## A Hückel method application for studying the self-assembly of phthalocyanine monolayers

Fields, Connor J.B. (2020) A Hückel method application for studying the self-assembly of phthalocyanine monolayers. MRes thesis, University of Nottingham.

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## Abstract

The modern day applications of quantum chemistry offer a vast scope of choices and tools available to researchers working in that field. These ideas range from techniques working close to the quantum fundamentals, i.e. performing wavefunction calculations, to those taking purely classical perspective in which molecular properties might be deduced from observing the potential of the system [1, 2, 3, 4]. A relatively old and often overlooked idea for this type of work is the so-called H\"uckel method. This thesis will argue that under the right conditions this concept is a legitimate and powerful tool that has the potential for studying the behaviour of molecular systems. The idea for this research derives from a paper published by J. Leaf \textit{et al} in 2016 [5], where the H\"uckel method was used to calculate and investigate the electronic properties of buckminsterfullerene molecules ($C_{60}$). This work follows on from that research by performing similar H\"uckel based calculations on a variety of different phthalocyanine molecules. A significant part of the work described in this thesis is devoted to examining how a H\"uckel method simulation can be applied to aid the interpretation of scanning tunnelling microscope (STM) images. Recognizing this, detailed images will be presented as part of the discussion of the molecular assembly to clarify detail, provide a visualisation of the effects being presented and give insight into the STM images viewed in experiments. Despite the relative simplicity, and, importantly, very low computational cost of the H\"uckel method (particularly when compared to, density functional theory calculations, for example), the program shows that it can produce simulated data that not only replicate the real-world STM results but predict novel molecular monolayer structures. In this thesis, two key types of molecule, and molecular assembly, are investigated using the H\"uckel method: benzene (as a prototyping tool) and a collection of phthalocyanine molecules. The adsorption of the latter on a variety of surfaces is explored, using experimental data as a check on the program where it is available. Using these tools, accurate simulations of titanyl phthalocyanine (TiOPc) on a gold surface were obtained, according to the results published by Mannsfeld and Fritz in 2005 [6]. An investigation of the effect of changing the molecular super-lattice structure was also performed showing a small linear change between the minimum molecular angle and inter-molecular distance. The simulations further predicted six angular phases in a comprehensive assessment of each phthalocyanine on three different surfaces, in three different overlayer structures. Included in this discussion is a qualitative comparison with STM images published by Bobaru and Salomon \textit{et al} in 2011 [7]. These again show excellent agreement with simulations performed in this research. Hence demonstrating the validity of these simulation techniques.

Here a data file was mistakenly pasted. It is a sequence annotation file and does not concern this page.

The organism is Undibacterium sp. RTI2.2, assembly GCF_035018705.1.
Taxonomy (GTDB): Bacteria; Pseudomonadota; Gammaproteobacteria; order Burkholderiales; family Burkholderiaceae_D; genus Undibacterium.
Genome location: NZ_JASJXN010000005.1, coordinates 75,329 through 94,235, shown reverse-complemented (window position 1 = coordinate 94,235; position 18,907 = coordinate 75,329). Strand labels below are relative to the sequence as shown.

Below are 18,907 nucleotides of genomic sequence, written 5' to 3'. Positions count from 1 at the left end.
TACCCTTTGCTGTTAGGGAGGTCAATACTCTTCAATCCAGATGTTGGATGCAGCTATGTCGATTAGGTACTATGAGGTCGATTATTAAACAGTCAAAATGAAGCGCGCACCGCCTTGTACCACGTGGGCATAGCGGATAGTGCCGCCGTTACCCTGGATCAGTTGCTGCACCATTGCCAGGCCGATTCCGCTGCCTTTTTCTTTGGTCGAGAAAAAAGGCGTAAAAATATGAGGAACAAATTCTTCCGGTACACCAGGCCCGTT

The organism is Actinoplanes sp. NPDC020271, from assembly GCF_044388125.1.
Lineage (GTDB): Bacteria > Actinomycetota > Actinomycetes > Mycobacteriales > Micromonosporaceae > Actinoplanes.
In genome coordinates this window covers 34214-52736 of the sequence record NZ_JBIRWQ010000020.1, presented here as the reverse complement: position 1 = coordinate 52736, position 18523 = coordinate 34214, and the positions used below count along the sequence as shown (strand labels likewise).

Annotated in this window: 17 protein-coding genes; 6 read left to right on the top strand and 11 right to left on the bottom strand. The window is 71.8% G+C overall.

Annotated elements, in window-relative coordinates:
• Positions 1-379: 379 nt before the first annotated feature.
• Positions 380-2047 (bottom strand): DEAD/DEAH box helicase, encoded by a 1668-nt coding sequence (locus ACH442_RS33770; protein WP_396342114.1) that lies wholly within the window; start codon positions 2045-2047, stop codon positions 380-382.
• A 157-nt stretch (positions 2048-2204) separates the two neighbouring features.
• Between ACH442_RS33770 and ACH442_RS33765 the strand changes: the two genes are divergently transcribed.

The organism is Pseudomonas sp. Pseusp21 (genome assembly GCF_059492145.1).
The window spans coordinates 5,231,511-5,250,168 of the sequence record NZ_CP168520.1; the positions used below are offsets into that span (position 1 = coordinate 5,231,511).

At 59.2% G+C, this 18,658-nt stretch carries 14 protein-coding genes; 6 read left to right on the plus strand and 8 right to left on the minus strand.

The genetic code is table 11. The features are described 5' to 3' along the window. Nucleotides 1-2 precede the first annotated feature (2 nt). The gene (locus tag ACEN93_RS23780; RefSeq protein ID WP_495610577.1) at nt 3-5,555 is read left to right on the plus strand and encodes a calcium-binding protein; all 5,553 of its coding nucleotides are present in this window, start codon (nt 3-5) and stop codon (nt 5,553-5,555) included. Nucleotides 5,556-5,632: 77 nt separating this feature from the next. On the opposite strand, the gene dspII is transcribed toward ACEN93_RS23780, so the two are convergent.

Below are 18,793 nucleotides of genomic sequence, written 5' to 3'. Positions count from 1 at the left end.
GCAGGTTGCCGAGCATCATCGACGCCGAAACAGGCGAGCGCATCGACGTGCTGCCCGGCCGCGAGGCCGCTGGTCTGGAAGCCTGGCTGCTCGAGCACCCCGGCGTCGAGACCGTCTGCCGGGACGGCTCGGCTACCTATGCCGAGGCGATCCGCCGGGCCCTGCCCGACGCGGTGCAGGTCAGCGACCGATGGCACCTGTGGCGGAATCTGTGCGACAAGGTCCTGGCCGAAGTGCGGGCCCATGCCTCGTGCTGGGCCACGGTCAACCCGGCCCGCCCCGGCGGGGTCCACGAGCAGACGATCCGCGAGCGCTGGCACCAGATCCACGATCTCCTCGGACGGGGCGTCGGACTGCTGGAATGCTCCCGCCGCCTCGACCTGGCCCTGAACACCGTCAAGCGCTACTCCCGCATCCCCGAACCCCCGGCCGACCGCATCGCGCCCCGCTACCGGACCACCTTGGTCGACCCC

Item Type: Thesis (University of Nottingham only) (MRes) Dunn, JannetteMoriarty, Philip Huckel method, scanning tunnelling microscopy, self-assembly, monolayer Q Science > QD Chemistry > QD450 Physical and theoretical chemistry UK Campuses > Faculty of Science > School of Physics and Astronomy 61411 Fields, Connor 31 Dec 2020 04:40 31 Dec 2020 04:40 http://eprints.nottingham.ac.uk/id/eprint/61411

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